When I came across your book American Gods 10th anniversary at the library shelf, I knew I had to read it.
I have heard so much about your books and how they topped the bestsellers lists for weeks. Over the years, your books have gathered a worldwide mass of cult followers.
Let me try to refresh my memory about the synopsis of the book:
“The book was about a guy called Shadow. Shadow has just been released from prison to find his wife and best friend dead in a car crash. There is nothing for Shadow now, no wife, no job, no life to look forward after prison. A direct flight to Indiana gets rerouted by a freak thunderstorm sending Shadow running to the far end of the airport to catch a last-second flight. Seated at last, still not even sure why he is travelling, a man next to Shadow turns around and says “You’re late; I’ve got a job for you.”
That’s how Shadow’s life travels from inside a prison cell to the edges of forgotten American, in the service of the mysterious Mr. Wednesday who’s got business with some gods, rivalries with others, and an endless stream of plots and schemes up his sleeve.”
Along the way Shadow met a lot of weird characters, as well as his dead wife ghost who came to his rescue when he is in danger. The novelty of the weirdness wears off after 100 pages and I began to read those weird encounters of Shadow and trying to find some sort of meaning behind the symbols. Trying to read in between the lines. In most part it was just one weird incident after another but I have loved the potential for mythology and the social commentary contained within the novel. Every chapter opens with a lovely quotes and those lovely interlude chapters about how many different ways of different tribes “Coming to America”. You weren’t afraid to comment on the big country’s insecurity and endless quest for money.
“This is the only country in the world,’ said Wednesday, into the stillness, ‘that worries about what it is.’
‘The rest of them know what they are. No one ever needs to go searching for the heart of Norway. Or looks for the soul of Mozambique. They know what they are.’ said Mr Wednesday. – page 116
‘When the people came to America they brought us with them. They brought me, and Loki and Thor, Anasi and the Lion-God, Leprechauns and Cluracans and Banshees, Kubera and Frau Holle and Ashtaroth, and they brought you. We rode here in their minds,a nd we took root. We traveled with the settlers to the new lands across the ocean.
The land is vast. Soon enough, our people abandoned us, remembered us only as creatures of the old land, as things that had not come with them to the new. Our true believers passed on, or stopped believing and we were left, lost and scared and dispossessed, to get by on what little smidgens of worship or belief we could find. And to get by as best as we could….. Old gods, here in this new land without gods.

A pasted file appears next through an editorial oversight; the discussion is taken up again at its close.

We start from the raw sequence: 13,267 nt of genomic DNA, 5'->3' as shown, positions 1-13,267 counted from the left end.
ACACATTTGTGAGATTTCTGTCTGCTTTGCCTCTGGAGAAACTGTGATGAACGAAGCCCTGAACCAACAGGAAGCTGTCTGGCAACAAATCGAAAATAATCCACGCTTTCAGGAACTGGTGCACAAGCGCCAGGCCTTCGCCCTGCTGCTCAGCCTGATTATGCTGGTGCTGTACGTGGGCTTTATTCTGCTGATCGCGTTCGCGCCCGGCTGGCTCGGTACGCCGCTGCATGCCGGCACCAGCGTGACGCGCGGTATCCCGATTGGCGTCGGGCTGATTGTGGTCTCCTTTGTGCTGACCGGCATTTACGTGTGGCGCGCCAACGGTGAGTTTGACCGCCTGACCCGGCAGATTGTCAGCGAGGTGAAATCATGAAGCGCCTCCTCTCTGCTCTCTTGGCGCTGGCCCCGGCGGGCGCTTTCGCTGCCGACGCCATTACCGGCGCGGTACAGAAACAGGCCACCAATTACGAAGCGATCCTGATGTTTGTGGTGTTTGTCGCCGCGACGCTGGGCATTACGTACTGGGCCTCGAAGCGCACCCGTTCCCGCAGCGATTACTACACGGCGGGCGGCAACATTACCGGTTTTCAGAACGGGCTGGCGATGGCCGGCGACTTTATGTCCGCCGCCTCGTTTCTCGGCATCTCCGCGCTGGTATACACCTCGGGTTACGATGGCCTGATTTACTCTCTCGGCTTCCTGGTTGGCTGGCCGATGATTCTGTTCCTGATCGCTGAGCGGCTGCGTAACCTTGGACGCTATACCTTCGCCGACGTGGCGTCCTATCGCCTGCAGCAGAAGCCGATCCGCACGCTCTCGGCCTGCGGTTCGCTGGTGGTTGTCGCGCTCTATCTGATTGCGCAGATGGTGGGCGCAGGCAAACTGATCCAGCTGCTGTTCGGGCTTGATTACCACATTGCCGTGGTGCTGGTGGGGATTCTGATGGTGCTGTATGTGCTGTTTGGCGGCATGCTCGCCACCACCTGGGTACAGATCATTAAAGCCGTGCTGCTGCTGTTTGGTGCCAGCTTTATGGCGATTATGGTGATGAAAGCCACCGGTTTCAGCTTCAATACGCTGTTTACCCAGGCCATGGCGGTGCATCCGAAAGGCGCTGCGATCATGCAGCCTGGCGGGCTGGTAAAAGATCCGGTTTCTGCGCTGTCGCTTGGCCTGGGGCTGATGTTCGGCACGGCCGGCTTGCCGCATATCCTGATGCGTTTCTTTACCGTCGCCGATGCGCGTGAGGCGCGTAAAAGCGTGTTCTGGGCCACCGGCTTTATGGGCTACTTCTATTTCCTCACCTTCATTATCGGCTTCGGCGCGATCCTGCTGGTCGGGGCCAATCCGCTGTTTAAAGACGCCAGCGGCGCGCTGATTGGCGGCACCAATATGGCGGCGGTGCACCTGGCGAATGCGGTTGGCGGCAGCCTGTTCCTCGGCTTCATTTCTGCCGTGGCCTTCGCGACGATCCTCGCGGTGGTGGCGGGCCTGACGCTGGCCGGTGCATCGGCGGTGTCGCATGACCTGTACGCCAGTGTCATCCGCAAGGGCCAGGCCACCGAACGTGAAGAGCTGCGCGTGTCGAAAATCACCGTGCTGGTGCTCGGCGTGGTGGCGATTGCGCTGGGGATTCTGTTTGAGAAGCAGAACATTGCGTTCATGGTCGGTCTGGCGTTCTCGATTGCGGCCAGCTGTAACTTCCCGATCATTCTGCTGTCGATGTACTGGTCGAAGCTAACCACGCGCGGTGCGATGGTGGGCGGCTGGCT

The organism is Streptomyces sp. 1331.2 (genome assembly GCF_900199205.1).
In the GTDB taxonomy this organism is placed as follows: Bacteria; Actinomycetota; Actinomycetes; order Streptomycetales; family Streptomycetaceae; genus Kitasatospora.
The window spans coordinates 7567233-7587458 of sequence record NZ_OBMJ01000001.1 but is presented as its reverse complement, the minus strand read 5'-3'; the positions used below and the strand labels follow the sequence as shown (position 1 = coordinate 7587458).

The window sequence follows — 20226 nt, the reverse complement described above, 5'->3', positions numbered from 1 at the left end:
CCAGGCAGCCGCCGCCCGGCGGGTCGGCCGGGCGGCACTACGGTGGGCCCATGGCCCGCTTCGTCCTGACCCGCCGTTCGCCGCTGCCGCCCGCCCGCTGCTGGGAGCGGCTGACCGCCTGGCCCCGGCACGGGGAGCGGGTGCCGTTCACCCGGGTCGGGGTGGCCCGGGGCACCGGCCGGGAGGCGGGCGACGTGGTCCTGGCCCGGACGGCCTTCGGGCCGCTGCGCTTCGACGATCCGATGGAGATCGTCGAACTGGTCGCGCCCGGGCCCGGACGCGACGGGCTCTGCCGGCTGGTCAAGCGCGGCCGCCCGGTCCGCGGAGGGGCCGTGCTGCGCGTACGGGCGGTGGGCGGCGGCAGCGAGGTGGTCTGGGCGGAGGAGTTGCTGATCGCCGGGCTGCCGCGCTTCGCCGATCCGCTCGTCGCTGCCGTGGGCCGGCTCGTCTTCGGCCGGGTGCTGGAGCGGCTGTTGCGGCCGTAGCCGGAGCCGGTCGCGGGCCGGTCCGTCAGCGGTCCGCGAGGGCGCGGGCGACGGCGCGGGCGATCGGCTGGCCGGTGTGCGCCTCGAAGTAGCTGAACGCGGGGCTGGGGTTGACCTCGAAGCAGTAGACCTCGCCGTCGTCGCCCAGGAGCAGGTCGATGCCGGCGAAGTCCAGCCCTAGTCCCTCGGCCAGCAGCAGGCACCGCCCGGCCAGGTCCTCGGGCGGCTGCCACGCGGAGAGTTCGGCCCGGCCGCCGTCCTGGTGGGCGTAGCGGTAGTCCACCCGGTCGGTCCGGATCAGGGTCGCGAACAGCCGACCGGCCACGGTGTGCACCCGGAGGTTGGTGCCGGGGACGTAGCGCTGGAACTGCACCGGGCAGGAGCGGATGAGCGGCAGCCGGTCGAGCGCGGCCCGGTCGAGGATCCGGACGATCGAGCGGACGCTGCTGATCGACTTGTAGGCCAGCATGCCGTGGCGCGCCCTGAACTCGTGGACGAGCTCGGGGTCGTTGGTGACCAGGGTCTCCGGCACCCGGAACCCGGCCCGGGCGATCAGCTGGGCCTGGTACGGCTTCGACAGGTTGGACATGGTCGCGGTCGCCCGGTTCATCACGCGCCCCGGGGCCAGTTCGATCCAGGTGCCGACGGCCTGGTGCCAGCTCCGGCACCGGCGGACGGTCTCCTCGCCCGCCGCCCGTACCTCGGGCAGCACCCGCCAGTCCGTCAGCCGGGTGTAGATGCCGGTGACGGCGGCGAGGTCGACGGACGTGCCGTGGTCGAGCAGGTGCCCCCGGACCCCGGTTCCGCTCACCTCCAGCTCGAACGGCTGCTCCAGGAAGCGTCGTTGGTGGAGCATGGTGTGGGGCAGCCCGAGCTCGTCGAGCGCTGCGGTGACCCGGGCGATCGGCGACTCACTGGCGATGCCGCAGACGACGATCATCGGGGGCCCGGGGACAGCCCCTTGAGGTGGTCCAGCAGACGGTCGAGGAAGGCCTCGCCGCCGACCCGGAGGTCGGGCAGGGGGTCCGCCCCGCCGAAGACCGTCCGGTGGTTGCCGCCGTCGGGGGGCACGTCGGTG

‘Now, as all of you will have had reason aplenty to discover for yourselves, there are new gods growing in America, clinging to growing knots of belief: gods of credit cards and freeway, of internet and telephone, or radio and hospital and television, gods of plastic and of beeper and of neon. Proud gods, fat and foolish creatures puffed up with their own newness and importance. – page 136
It’s a shame really. You see, I really really wanted to like the book. So much so that I had read 236 pages of the book. I thought to myself, it’s too late to give up now but yet the world is full of great books that I think I would enjoy without having to plough through the remaining 422 pages of this book.
I remembered you said in an article that: “American Gods tends to be a bit of a marmite book for people: they either love it or hate it. And the ones who hate it tend to be so vocal that I often forget how much the people who love it, love it.” The thing is I love marmite but I didn’t like American Gods.
I heard American Gods 2 is due to be published in early 2013, I wish you the very best of luck. I hope you will understand why I had to abandon the book after reading it for so long. It was too weird and too bizarre for me. It’s just not for me. I’m sure there is a great universal message that you wish to convey through the book. At times I seems to have a glimpse of the greatness but most of the book was a let down.
I now leave it to my readers of this blog to tell me if I should give any of your other books a chance because I couldn’t read American Gods on anymore. I hope you’ll understand.
Paperback. Publisher: Headline, 2011, originally published in 2001; Length: 658 pages; Setting: America. Source: Reading Battle Library. Finished reading up to 236 pages in February 2012.